Also, Kim Pate, executive director of the Canadian Association of Elizabeth Fry Societies and member of the Women’s Coalition for the Abolition of Prostitution, views it as exploitive when she stated, “it’s a sad day that we’ve now had confirmed that it’s OK to buy and sell women and girls in this country, [however]…we absolutely object to the criminalization of women. Our position would not interfere with those women who truly made their choices.”
Many enter into prostitution as adolescents, whether pressured, forced by family or relatives or due to circumstances of abuse, poverty, etc. For instance, The Native Women’s Association of Canada stated “we want women to be free from the poverty and abuse that targets them for prostitution and stop being blamed for their prostitution.”
Dr. Alison Hayford, from the department of sociology, now retired, explained that it is more complex than just stating they chose this. She described it as a “fundamental philosophical problem in that women need to be recognized as rights-endowed beings who choose what to do with their own bodies. At the same time, you have the reality that the choices people make are often severely constrained by circumstances beyond their control, such as extreme poverty. We know this is true, that many people who go into sex work didn’t freely choose this. The issue is how do you protect the vulnerable? How do you protect people who do not have choices or whose choices are constricted, without denying the rights of individuals to make choices?”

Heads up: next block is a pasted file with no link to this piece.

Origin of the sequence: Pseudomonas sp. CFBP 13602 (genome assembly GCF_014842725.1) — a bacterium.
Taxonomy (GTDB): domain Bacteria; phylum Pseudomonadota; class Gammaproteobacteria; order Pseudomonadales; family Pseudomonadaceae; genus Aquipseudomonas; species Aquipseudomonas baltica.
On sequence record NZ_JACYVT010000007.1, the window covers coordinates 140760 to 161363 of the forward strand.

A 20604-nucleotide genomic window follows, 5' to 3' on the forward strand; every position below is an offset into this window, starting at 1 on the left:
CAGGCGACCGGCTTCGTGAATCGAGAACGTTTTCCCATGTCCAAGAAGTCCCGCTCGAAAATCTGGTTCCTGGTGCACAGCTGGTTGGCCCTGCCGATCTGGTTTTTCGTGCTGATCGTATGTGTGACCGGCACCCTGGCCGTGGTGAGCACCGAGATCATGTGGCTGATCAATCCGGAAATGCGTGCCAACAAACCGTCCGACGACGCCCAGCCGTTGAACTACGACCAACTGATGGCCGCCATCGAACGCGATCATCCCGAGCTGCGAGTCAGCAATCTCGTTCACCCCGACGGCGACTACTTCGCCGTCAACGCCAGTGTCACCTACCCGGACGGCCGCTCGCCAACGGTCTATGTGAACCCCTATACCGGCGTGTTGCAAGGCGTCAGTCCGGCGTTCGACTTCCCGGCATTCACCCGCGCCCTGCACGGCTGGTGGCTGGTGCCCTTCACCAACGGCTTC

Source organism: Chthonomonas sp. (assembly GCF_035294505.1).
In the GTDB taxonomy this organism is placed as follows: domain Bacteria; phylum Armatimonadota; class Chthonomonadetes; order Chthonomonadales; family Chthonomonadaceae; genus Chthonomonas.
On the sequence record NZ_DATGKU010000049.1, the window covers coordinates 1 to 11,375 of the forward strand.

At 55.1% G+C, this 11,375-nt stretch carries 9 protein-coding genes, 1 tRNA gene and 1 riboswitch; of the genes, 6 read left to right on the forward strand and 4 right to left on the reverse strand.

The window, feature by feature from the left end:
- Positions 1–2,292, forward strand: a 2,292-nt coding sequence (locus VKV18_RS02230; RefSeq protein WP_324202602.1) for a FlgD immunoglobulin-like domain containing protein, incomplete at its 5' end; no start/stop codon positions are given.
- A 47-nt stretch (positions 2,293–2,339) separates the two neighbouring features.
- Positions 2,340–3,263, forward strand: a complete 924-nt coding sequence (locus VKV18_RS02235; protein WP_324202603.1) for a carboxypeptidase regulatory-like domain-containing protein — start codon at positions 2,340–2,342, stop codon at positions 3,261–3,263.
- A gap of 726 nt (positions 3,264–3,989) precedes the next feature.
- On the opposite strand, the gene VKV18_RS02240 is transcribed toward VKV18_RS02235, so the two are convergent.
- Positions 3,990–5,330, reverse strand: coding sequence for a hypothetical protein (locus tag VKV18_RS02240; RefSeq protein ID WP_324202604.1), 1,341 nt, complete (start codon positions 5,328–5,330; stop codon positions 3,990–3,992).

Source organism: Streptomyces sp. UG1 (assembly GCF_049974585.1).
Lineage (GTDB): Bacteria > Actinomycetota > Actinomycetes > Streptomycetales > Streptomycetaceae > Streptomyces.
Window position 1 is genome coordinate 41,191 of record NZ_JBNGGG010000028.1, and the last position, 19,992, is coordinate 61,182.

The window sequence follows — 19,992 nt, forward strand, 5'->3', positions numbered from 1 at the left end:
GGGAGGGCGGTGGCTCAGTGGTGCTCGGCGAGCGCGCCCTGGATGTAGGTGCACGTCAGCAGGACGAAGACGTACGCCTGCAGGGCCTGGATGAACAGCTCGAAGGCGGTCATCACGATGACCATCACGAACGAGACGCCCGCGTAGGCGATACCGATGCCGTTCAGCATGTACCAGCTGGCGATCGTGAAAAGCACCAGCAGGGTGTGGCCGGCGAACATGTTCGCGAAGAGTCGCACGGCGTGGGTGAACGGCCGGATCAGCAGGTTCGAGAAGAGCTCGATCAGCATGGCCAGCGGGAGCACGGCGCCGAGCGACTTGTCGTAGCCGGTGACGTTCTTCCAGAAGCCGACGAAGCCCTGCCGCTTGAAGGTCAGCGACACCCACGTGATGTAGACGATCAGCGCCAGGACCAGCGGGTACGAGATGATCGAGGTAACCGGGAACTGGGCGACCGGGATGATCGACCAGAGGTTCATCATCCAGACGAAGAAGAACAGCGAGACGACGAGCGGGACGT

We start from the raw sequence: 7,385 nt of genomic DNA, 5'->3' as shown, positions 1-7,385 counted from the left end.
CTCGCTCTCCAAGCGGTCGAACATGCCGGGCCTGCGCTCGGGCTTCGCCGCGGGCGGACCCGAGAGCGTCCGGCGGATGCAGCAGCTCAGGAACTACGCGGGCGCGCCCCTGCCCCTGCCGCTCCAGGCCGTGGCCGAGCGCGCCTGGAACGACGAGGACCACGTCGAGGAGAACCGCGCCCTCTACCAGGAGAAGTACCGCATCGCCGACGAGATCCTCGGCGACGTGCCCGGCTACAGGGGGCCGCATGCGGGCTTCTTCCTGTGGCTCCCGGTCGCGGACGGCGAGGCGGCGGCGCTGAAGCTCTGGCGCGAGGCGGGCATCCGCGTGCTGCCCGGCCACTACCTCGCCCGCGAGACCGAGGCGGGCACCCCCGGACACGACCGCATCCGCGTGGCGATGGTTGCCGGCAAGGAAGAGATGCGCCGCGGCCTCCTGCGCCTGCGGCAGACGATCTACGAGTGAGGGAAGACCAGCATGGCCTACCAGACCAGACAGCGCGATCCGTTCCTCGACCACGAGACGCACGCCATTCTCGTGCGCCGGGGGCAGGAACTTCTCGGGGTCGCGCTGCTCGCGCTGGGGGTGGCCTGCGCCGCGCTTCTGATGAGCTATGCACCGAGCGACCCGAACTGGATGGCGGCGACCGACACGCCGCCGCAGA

For many, one solution is to implement the Swedish model – opposing legalization. Aboriginal Women’s Action Network On Prostitution stated, “the available evidence suggests…[legalization] would expand prostitution and promote trafficking, and would only serve to make prostitution safer and more profitable for the men who exploit and harm prostituted women and children.” The basis of the Swedish model is to promote gender equality and end violence against women, therefore, the person paying for sexual services is penalized instead of the sex worker.